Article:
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Meagan Olsen's comment, March 31, 6:15 PM
I think it is interesting to read about what marijuana does to the brain. It makes sense that you shouldn’t drive or operate machinery while on it because it affects your skills. Also it affects each person differently as most drugs do but it seems to vary more then other drugs because people can have completely different reactions from severe to hardly feeling anything. It is also scary that there are long-term effects on memory and concentration and I don’t think most people realize that!
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The argument for eating dog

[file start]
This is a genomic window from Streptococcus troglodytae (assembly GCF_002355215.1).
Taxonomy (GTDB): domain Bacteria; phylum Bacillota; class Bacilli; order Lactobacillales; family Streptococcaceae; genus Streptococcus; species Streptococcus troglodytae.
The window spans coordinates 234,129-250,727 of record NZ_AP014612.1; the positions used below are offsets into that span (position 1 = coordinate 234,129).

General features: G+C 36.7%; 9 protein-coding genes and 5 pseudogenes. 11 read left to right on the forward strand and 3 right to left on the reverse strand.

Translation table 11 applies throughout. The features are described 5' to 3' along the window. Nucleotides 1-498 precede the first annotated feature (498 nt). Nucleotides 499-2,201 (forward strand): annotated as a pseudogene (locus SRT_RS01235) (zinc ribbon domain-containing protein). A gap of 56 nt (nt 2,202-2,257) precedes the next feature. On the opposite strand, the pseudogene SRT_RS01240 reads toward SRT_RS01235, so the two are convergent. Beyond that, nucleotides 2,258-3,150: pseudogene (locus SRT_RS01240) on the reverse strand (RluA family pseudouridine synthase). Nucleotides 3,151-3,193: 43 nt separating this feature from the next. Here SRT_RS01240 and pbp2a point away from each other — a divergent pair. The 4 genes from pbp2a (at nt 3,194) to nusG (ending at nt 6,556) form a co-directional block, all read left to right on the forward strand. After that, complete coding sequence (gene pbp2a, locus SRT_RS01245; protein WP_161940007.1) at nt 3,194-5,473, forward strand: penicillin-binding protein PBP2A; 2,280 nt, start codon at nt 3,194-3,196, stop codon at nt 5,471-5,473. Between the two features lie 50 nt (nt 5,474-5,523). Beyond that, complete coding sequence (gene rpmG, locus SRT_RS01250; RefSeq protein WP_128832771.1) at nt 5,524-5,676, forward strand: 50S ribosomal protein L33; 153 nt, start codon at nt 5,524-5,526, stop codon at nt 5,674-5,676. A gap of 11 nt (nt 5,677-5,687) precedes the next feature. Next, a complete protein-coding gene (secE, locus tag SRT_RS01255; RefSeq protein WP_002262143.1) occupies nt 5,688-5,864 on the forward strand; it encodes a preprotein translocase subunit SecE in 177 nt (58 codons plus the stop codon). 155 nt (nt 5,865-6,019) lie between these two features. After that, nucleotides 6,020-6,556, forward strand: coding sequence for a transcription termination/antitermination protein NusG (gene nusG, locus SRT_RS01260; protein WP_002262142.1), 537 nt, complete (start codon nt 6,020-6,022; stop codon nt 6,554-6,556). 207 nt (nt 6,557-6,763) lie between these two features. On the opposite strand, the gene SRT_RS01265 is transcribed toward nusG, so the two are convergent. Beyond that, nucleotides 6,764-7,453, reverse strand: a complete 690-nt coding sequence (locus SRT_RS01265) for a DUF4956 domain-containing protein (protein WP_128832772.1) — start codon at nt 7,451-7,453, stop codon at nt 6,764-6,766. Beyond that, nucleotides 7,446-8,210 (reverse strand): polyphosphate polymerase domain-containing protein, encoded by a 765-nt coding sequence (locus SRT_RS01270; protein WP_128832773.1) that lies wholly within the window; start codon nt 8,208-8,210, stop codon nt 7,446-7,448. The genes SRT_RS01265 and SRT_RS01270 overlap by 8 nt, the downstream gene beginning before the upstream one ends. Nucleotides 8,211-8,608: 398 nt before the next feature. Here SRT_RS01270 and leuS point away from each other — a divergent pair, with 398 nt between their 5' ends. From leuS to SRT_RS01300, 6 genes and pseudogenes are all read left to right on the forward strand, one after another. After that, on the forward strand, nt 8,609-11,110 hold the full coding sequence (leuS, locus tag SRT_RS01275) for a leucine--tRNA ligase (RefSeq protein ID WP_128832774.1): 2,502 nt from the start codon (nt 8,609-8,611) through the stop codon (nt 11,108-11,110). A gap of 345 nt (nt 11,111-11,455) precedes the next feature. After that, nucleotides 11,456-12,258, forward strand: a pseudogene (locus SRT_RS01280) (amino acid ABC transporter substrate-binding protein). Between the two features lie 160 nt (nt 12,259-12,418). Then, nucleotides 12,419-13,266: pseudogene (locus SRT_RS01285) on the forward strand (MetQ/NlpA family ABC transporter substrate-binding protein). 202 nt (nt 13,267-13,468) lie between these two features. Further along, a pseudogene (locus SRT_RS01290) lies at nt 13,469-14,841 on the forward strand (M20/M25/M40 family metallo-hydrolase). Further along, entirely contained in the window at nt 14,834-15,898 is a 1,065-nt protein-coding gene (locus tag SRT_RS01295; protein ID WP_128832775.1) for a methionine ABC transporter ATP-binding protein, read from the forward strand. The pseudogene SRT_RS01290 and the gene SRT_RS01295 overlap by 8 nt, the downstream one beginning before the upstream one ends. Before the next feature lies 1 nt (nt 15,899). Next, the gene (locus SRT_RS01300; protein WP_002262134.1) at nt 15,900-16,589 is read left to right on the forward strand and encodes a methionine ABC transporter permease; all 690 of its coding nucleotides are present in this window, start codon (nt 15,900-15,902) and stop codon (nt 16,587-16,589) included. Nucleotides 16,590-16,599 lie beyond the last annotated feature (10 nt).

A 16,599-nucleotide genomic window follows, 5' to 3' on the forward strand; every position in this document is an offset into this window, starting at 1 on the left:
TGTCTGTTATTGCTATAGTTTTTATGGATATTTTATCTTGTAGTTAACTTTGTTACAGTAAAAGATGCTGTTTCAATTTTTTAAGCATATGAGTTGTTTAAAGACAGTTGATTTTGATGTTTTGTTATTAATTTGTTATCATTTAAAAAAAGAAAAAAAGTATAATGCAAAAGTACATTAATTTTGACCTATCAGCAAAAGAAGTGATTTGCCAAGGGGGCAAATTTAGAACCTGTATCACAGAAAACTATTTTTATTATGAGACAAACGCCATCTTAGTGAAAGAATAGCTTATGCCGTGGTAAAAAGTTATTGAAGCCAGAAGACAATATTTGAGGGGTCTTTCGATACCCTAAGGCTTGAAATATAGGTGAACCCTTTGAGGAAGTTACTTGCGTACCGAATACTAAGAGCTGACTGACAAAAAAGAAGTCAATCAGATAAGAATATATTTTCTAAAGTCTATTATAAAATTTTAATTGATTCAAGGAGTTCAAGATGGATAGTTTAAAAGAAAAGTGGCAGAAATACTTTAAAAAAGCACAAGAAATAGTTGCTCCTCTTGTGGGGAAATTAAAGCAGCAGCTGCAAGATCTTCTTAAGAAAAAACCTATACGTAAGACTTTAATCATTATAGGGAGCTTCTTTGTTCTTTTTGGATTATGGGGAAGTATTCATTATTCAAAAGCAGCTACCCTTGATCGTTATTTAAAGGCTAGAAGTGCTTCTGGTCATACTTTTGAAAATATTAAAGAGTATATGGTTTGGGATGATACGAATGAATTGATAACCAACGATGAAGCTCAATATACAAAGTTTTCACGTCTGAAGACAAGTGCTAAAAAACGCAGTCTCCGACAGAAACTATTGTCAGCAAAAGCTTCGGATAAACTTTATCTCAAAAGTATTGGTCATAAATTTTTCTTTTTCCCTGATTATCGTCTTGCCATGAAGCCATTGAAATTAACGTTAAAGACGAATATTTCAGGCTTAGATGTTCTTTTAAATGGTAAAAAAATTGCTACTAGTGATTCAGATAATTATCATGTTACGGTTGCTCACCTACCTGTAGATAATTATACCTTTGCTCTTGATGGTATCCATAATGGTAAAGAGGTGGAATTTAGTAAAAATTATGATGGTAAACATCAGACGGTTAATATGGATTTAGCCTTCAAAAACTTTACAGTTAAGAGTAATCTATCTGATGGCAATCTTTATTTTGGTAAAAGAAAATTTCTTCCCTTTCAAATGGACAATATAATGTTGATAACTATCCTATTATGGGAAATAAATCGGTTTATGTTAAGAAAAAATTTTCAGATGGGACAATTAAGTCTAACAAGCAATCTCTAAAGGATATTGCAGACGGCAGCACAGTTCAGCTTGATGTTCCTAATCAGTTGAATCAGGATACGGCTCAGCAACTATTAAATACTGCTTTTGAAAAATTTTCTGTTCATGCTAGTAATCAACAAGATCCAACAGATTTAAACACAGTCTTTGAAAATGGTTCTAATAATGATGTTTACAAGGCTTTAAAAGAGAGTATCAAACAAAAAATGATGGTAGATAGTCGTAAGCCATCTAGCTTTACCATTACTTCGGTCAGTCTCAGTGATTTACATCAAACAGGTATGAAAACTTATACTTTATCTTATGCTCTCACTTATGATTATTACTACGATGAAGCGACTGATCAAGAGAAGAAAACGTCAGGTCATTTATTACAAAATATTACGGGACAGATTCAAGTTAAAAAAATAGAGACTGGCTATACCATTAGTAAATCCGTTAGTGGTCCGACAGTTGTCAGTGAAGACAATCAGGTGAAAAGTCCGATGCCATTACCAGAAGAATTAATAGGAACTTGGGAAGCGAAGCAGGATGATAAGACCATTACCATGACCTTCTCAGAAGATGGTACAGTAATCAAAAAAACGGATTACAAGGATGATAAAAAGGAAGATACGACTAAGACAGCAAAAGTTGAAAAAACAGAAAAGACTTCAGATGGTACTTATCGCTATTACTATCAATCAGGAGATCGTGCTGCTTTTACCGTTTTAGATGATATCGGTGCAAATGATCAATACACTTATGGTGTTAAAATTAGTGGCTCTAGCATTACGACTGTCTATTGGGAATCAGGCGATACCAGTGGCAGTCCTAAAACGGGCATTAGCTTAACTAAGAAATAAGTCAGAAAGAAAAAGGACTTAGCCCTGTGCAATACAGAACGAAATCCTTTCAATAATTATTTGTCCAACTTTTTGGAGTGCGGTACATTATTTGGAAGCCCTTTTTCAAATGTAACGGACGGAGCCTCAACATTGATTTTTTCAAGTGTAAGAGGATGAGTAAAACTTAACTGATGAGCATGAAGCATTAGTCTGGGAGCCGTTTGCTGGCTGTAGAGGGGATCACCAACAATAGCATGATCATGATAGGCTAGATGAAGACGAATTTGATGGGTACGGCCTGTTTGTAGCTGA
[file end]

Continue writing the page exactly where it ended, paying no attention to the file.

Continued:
The argument for eating dog | Criminology and Economic Theory | Scoop.it
The idea is difficult to stomach, but John Sutter writes that eating dog is morally equivalent to eating pig, another intelligent animal.
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Meagan Olsen's comment, March 31, 6:30 PM
This article was a little hard to read because it seems morally wrong to do this! I can’t believe that people eat dogs, it seems wrong to me and I can’t even think of ever doing that! I see the argument that it could go the same way with other animals that we eat, if you raise the animal knowing it will be eaten, then it would be easier; just like we raise farm animals knowing we are going to kill and eat them at some point. In some countries like Vietnam, they don’t view dogs as pets and companions therefore it is easy for them to do this because dogs are like their farm animals. It is all a mental thing I think and has to do with how you are raised and what your morals are with animals I guess. I still would never eat dog and I don’t agree with killing them for food at all.
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Guess Who Cares For Young Adults When They Move Back Home